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Enter the Dragon

Posted 29 April 2010 · Add Comment

A Gulfstream GIII emerges from the grey clouds hanging over Marrakech airport. As a busy business aviation airport, this is nothing surprising. But the staccato clicking of camera shutters from the hordes of photographers at the perimeter fence suggest this may be something special.

 

It is.

The GIII is painted the same colours as the unseasonably drab skies of the Moroccan city, suggesting a special mission application. The welcoming committee from US defence giant, Lockheed Martin, confirms it.

The aircraft in question represents the latest intelligence, surveillance and reconnaissance (ISR) offering from Lockheed and the modified GIII, known as Dragon Star, is being utilised as an airborne multi-laboratory and is demonstrating how Lockheed can optimise this class of platform for the ISR community.

“This is the first time this platform has been seen outside of the United States ,” said Charles Gulledge, programme manager for LHM strategic programmes.

“We brought the aircraft to Morocco as we believe there could be a lot of interest in this part of the world. We are showing the art of the possible with this aircraft. We have taken a standard executive jet with a fully-appointed wet bar and very quickly, within a ten-month timeframe, we have turned it into a test platform with four-operator positions.

The airborne lab is optimised to be rapidly reconfigured, allowing Lockheed Martin to experiment with various sensors and different communication and software packages. “The architecture we have developed to support software and sensor packages is platform agonistic,” Gulledge said. “It can be scaled to suit turboprops or expanded for larger business jets. It is only limited by the capabilities of the platform that is chosen.”

The AML aircraft was designed for operational testing and experimentation of the C4ISR capabilities. “It provides a platform for both advanced research and realistic testing and demonstration of emerging intelligence, communications, networking and sensor capabilities that can improve strategic and tactical responsiveness for military, strategic and homeland security forces,” Gulledge said.

The platform will allow defence forces to prove the different ISR technologies coming through.

“We’ve designed it so that we can easily test a myriad of sensors to advance the science and art of correlating diverse types of intelligence – with the goal of rapidly providing high-quality data,” said Jim Quinn, Lockheed Martin’s vice president of C4ISR Systems.

A wide array of features on board the aircraft facilitates this experimentation, including a computing capability that supports most commercial operating systems, a ventral canoe on the belly of the aircraft with a large radome and ample volume for a range of sensors, and four workstations. In addition, the AML can process data both onboard and on the ground to accommodate a variety of experiments.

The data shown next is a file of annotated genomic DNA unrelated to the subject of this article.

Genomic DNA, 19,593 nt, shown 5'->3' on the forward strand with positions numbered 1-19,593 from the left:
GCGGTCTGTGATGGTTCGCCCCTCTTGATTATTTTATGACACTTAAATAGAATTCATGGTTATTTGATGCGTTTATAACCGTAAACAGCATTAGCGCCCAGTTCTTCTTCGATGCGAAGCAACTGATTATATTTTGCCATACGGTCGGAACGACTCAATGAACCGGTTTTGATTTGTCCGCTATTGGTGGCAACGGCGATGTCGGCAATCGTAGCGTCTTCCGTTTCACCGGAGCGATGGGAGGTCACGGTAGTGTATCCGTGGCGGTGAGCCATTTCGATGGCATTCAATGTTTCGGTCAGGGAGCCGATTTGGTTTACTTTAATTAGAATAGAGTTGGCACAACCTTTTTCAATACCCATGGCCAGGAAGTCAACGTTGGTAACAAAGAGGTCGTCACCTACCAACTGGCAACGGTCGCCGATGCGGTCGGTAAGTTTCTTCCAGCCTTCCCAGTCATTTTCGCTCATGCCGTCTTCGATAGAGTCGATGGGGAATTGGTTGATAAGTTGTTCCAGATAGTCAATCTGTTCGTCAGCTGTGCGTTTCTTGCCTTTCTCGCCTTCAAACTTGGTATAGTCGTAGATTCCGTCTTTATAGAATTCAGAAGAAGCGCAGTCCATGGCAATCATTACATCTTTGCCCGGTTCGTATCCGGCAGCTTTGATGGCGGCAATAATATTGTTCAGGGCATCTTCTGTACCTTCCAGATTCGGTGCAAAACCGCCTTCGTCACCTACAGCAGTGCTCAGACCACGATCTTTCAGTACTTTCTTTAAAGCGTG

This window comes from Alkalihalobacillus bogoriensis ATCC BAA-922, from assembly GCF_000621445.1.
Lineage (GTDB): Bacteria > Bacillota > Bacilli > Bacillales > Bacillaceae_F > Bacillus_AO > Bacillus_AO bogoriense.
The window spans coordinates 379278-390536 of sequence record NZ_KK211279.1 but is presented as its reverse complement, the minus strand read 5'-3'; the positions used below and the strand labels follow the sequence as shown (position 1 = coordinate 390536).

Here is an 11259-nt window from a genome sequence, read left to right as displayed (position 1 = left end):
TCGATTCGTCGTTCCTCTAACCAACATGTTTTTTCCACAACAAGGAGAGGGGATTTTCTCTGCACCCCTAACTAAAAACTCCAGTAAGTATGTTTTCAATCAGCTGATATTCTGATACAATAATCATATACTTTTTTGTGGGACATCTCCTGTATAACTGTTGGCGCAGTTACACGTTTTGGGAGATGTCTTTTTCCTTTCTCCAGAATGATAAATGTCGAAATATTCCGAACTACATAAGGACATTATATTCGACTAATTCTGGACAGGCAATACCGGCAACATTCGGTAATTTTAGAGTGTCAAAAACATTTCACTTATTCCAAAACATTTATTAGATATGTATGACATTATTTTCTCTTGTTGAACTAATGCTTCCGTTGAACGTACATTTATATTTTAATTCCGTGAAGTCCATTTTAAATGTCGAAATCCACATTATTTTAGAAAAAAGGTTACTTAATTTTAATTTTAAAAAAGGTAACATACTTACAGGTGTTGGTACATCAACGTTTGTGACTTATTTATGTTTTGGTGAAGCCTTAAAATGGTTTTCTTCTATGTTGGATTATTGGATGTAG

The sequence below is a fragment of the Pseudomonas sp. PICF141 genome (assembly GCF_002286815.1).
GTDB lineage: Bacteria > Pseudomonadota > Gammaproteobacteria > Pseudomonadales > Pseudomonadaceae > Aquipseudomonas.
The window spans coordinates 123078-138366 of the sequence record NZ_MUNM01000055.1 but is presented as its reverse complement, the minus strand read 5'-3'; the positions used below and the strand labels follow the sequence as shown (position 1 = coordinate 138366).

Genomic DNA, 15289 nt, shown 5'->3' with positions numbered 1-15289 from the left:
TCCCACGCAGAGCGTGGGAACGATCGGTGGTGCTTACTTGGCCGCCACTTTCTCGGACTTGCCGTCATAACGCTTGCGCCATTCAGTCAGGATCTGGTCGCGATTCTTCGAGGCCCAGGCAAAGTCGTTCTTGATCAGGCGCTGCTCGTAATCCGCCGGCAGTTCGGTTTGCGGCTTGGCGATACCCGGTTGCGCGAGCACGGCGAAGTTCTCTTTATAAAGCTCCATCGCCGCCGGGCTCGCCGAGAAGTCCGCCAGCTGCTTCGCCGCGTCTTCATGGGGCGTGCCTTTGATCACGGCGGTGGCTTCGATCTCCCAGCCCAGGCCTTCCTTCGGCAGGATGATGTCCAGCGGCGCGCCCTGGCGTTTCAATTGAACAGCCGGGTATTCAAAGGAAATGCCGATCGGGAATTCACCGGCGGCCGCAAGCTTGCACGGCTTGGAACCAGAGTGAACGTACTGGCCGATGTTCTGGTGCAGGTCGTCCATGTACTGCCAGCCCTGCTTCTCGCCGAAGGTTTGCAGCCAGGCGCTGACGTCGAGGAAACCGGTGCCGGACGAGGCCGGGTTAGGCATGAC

While it is equipped with a robust suite of sensors as well as wideband and narrowband data links, the intent is to rotate sensors as necessary to answer specific requirements. To achieve that goal, the AML incorporates an easily reconfigurable architecture designed to allow different sensors and equipment to be rapidly integrated into the aircraft’s mission systems.

This architecture also allows for future testing of innovative techniques for multi-INT mission planning, intelligence gathering, processing, exploitation and dissemination for a wide variety of missions across the spectrum of operations.

Before leaving the US for Morocco, the AML aircraft participated in a major exercise in Texas called On-The-Move, where it demonstrated how its onboard sensors, interacting with the US Army’s intelligence and battle command enterprises, can dramatically improve the speed and quality of situational awareness.

“This is a significant step forward in exploring the true potential of correlating various types of intelligence. We demonstrated that our open architecture, multi-INT test bed can link airborne sensors directly to defence command networks,” Quinn said. “The benefits are clear: improved situational awareness, enhanced air-to-ground coordination and the ability to deliver critical battlefield information rapidly to tactical users.”

The aircraft’s appearance in Morocco almost certainly reflects the RMAF’s requirement for a replacement for its secretive Falcon 20 ELINT/EW aircraft, which were delivered in 1968. This requirement could provide Lockheed (already providing Morocco with Advanced Block 52 F-16 fighters) with its first customer for an ISR-configured Gulfstream-class aircraft.

The Dragon Star aircraft will be shown at Farnborough in July. “We are interested where countries are looking for upgrades to ageing capabilities or looking for new ones,” Gulledge said.

 

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